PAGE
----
Hundreds of businesses across the United States and Canada could shut down and thousands of workers could lose jobs because of a seemingly trivial – but significant — labor dispute at West Coast ports.
It has turned the Pacific waters off of the West Coast into a parking lot for cargo ships and exposed how vulnerable America’s economy and supply lines are to disruption.
“A West Coast port shutdown would be an economic disaster,” Kelly Kolb, the vice president of government affairs for the Retail Industry Leaders Association, said in a press release. “A shutdown would not only impact the hundreds of thousands of jobs working directly in America’s transportation supply chain, but the reality is the entire economy would be impacted as exports sit on docks and imports sit in the harbor waiting for manufacturers to build products and retailers to stock shelves.”
The ports are not completely shut down yet, but the International Longshore and Warehouse Union, which represents workers at 29 ports on the West Coast, staged a deliberate slowdown over President’s Day weekend to show its power — and has halted work several days this month.
The Los Angeles Times reported that 33 ships were waiting in the ocean to dock at the ports of Los Angeles and Long Beach – the nation’s busiest. Another 55 ships are sitting at the dock waiting to be unloaded. Each ship is about three football fields long.
Pictures by one photographer show hundreds of semitrailers sitting idle at LA-area ports. The trucks are used to move containers to trains, which distribute the goods throughout the US, Canada and Mexico. The same photographer also snapped pictures of ships backed off of Los Angeles, many of them piled high with cargo containers.
Strike Could Lead to Shortages
“The slowdown is already making life difficult, but a shutdown could derail the economy completely,” Kolb said. “For retailers specifically, a shutdown will have dire consequences for those dependent on spring inventory demand.”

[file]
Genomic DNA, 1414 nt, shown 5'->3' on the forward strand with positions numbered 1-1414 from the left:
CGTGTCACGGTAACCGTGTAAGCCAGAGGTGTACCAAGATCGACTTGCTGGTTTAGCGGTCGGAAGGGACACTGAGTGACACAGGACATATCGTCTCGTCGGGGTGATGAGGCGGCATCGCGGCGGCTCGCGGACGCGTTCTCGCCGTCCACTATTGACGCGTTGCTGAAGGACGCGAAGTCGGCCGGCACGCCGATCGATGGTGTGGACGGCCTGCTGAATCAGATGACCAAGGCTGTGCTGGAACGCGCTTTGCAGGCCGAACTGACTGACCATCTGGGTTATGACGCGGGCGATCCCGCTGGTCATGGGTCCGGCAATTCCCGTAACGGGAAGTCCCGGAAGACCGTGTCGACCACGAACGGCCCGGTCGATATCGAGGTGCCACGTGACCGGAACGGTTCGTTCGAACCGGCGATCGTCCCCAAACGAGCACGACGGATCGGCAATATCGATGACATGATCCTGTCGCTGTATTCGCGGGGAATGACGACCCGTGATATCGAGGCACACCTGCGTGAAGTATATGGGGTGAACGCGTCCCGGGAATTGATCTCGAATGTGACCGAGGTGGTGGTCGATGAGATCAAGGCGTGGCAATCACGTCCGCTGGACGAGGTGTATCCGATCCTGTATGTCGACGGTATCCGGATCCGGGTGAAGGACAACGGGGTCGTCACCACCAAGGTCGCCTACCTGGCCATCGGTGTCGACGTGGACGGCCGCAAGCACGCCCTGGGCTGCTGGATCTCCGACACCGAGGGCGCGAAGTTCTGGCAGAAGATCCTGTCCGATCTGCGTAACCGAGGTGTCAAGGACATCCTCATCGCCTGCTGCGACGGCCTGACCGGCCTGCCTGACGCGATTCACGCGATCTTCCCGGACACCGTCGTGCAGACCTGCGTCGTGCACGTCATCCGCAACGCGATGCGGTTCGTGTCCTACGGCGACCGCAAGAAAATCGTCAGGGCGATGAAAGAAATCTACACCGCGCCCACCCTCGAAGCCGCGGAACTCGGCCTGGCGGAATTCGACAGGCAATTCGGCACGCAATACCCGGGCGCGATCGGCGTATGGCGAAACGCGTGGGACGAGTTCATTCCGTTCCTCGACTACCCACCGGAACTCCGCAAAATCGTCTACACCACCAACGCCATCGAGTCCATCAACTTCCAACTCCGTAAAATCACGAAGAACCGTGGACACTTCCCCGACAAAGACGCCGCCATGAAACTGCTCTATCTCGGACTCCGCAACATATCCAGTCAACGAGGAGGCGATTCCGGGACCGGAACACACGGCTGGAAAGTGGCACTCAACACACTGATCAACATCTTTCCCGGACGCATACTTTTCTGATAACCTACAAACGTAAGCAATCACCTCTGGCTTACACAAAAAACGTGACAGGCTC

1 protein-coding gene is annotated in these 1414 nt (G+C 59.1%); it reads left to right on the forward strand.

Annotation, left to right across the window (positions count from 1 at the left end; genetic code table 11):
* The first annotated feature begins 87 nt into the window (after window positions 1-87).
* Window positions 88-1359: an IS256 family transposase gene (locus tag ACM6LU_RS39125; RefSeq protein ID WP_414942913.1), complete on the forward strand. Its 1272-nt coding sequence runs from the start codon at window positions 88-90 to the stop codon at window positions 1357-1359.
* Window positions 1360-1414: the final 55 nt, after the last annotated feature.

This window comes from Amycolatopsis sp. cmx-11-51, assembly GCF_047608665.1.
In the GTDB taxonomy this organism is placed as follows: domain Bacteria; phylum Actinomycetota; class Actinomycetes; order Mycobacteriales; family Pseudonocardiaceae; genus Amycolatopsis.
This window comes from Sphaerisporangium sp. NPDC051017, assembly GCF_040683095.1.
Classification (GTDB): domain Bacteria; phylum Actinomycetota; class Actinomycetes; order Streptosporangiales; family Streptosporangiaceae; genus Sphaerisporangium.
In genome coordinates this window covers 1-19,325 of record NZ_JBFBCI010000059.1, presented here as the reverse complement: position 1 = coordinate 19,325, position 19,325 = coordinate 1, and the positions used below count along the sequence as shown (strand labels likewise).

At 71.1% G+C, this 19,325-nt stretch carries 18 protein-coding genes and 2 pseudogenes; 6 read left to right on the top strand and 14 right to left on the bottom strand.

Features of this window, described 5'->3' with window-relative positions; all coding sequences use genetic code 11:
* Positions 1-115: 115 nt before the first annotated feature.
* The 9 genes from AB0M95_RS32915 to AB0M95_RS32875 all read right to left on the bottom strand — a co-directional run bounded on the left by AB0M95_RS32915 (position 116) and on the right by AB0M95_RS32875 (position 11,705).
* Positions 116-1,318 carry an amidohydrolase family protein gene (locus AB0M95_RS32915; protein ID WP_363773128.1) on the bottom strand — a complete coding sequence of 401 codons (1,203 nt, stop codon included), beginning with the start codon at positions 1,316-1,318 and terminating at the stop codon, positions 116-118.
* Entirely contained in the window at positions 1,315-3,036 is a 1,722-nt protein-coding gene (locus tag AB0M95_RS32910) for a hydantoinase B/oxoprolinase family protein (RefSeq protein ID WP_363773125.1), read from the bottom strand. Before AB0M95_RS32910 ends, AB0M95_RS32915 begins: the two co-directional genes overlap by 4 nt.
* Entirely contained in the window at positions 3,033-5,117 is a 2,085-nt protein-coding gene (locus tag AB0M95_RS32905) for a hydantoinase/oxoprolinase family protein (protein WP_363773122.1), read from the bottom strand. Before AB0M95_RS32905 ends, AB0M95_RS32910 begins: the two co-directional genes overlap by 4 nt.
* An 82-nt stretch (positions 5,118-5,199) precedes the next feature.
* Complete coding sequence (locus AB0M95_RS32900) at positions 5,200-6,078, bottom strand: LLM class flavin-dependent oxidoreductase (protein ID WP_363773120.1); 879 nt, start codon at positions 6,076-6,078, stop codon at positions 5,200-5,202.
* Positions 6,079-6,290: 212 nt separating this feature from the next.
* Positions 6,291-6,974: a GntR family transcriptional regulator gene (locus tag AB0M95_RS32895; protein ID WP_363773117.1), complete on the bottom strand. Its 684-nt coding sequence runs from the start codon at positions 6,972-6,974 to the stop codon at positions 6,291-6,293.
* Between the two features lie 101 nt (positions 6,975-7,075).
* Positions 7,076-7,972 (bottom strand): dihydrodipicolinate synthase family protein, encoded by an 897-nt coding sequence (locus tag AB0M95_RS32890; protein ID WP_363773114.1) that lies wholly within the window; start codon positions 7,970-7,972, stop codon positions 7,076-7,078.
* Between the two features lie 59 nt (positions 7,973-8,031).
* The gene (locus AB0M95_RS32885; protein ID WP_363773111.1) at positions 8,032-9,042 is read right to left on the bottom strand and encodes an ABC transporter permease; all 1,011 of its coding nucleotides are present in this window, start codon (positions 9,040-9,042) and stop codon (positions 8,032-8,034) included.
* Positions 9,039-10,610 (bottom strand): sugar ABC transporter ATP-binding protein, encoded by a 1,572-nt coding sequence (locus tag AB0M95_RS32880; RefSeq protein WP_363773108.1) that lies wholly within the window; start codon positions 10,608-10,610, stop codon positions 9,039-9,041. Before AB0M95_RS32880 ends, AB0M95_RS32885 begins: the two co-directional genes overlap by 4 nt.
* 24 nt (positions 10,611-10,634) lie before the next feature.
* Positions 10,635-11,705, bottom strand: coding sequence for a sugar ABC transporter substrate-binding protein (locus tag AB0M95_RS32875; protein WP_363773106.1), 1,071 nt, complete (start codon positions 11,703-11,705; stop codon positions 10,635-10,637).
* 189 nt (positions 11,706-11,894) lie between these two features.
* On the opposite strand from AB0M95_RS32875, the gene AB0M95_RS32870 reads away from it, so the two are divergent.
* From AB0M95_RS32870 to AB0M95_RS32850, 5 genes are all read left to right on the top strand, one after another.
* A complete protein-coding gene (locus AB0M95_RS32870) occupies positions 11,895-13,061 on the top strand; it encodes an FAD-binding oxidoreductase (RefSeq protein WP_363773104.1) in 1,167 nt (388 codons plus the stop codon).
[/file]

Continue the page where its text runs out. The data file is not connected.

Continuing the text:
That means the strike potentially could lead to empty shelves at stores throughout the US and Canada. More than 70 percent of America’s imports from Asia and half of US maritime trade moves through the West Coast ports, Reuters reported.
Factories that rely on parts from Japan and China and farmers who rely on food exports to Asia could be hard hit. Farmers in California could lose hundreds of millions of dollars if they cannot ship crops overseas.
Honda is already slowing production at its car factories in Ontario, Ohio and Indiana because it cannot get auto parts from Japan, Reuters reported. A full-scale strike and port shutdown could have even more catastrophic effects.
“A port shutdown of even a short duration could derail economic growth and cause long-lasting damage and job losses across the country,” said Kolb. “There needs to be a greater sense of urgency at the White House, before it’s too late.”
President Obama is so worried about the situation that he sent Labor Secretary Tom Perez to San Francisco to try and negotiate a contract between the union and the Pacific Maritime Association, which represents ship owners. Talks between the union and the association have dragged on for nine months because the two sides cannot agree on changes to an arbitration contract. Work at the ports was set to resume on Tuesday, although another slowdown or shutdown could place more cargo ships at sea – and further harm the US economy.
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